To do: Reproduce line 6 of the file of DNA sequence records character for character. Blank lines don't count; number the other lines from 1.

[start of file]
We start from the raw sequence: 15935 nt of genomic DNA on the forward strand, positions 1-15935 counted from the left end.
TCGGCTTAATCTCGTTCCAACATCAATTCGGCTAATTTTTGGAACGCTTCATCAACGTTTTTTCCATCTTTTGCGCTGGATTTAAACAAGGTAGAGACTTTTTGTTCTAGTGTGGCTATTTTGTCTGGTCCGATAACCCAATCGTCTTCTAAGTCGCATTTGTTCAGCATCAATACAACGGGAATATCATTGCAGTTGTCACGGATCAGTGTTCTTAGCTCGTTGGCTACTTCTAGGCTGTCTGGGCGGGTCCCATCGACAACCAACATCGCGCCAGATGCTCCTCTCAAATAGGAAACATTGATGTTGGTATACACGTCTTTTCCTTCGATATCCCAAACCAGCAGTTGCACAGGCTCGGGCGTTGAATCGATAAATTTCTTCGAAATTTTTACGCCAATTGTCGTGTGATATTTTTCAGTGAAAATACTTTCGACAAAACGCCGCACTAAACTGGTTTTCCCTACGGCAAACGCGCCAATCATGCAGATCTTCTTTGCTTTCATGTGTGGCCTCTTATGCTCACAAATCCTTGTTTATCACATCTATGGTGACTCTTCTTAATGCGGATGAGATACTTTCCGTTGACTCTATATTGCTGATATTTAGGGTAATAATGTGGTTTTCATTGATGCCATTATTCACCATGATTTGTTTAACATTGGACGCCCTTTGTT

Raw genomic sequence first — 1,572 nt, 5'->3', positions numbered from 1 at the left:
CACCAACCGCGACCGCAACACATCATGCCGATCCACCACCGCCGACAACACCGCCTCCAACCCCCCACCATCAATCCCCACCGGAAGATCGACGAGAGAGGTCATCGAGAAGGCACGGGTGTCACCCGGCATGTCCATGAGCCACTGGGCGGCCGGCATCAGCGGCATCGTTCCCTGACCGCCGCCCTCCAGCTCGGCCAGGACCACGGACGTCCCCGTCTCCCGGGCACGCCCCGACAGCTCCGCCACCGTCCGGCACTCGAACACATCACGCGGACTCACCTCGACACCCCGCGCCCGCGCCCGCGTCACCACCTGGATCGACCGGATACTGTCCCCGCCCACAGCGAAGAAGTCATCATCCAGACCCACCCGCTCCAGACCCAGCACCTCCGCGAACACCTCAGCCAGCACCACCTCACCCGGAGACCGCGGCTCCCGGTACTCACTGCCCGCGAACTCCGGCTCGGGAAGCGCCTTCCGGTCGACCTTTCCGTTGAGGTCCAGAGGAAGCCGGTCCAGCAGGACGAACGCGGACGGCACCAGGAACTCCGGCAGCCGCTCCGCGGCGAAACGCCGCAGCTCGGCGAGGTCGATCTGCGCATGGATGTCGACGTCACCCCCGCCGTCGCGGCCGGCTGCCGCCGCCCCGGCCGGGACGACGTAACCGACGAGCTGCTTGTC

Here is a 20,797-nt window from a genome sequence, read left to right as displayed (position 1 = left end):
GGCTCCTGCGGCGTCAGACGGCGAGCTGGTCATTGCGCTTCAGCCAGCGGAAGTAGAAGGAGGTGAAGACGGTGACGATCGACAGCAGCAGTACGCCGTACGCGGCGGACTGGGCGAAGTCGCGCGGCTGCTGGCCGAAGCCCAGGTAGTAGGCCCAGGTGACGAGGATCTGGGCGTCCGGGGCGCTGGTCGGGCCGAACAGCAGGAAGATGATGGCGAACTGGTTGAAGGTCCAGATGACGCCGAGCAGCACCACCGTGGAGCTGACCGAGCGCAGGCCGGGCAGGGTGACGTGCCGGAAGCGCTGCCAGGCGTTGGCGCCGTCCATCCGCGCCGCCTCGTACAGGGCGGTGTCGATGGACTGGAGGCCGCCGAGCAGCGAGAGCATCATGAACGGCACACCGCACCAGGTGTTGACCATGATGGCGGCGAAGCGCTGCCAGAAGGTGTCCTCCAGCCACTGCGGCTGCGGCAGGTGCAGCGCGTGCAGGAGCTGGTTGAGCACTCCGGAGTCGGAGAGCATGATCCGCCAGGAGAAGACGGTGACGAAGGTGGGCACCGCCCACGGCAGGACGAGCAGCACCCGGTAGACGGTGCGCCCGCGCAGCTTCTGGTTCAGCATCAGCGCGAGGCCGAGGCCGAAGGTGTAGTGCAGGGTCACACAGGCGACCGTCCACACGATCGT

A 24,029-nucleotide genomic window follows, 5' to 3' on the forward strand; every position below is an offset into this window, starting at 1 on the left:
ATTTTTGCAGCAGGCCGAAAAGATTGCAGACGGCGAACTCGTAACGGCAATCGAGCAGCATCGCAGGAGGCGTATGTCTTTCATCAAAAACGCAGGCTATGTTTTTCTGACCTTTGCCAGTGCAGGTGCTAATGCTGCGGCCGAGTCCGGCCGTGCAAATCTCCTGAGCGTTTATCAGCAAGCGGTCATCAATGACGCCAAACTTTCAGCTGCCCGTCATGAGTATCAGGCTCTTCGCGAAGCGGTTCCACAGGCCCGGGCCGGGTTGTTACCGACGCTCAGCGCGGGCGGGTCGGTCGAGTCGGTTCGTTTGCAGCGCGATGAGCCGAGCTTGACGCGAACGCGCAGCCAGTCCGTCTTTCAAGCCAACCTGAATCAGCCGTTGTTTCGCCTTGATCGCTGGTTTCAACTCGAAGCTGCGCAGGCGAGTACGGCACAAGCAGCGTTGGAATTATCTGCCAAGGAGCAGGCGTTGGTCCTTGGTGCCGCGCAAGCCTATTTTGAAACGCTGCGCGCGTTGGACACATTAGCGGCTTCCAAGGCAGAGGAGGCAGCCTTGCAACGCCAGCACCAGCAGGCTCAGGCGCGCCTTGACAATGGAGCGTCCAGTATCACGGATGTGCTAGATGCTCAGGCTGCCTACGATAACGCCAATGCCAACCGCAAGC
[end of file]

GGCTCCTGCGGCGTCAGACGGCGAGCTGGTCATTGCGCTTCAGCCAGCGGAAGTAGAAGGAGGTGAAGACGGTGACGATCGACAGCAGCAGTACGCCGTACGCGGCGGACTGGGCGAAGTCGCGCGGCTGCTGGCCGAAGCCCAGGTAGTAGGCCCAGGTGACGAGGATCTGGGCGTCCGGGGCGCTGGTCGGGCCGAACAGCAGGAAGATGATGGCGAACTGGTTGAAGGTCCAGATGACGCCGAGCAGCACCACCGTGGAGCTGACCGAGCGCAGGCCGGGCAGGGTGACGTGCCGGAAGCGCTGCCAGGCGTTGGCGCCGTCCATCCGCGCCGCCTCGTACAGGGCGGTGTCGATGGACTGGAGGCCGCCGAGCAGCGAGAGCATCATGAACGGCACACCGCACCAGGTGTTGACCATGATGGCGGCGAAGCGCTGCCAGAAGGTGTCCTCCAGCCACTGCGGCTGCGGCAGGTGCAGCGCGTGCAGGAGCTGGTTGAGCACTCCGGAGTCGGAGAGCATGATCCGCCAGGAGAAGACGGTGACGAAGGTGGGCACCGCCCACGGCAGGACGAGCAGCACCCGGTAGACGGTGCGCCCGCGCAGCTTCTGGTTCAGCATCAGCGCGAGGCCGAGGCCGAAGGTGTAGTGCAGGGTCACACAGGCGACCGTCCACACGATCGT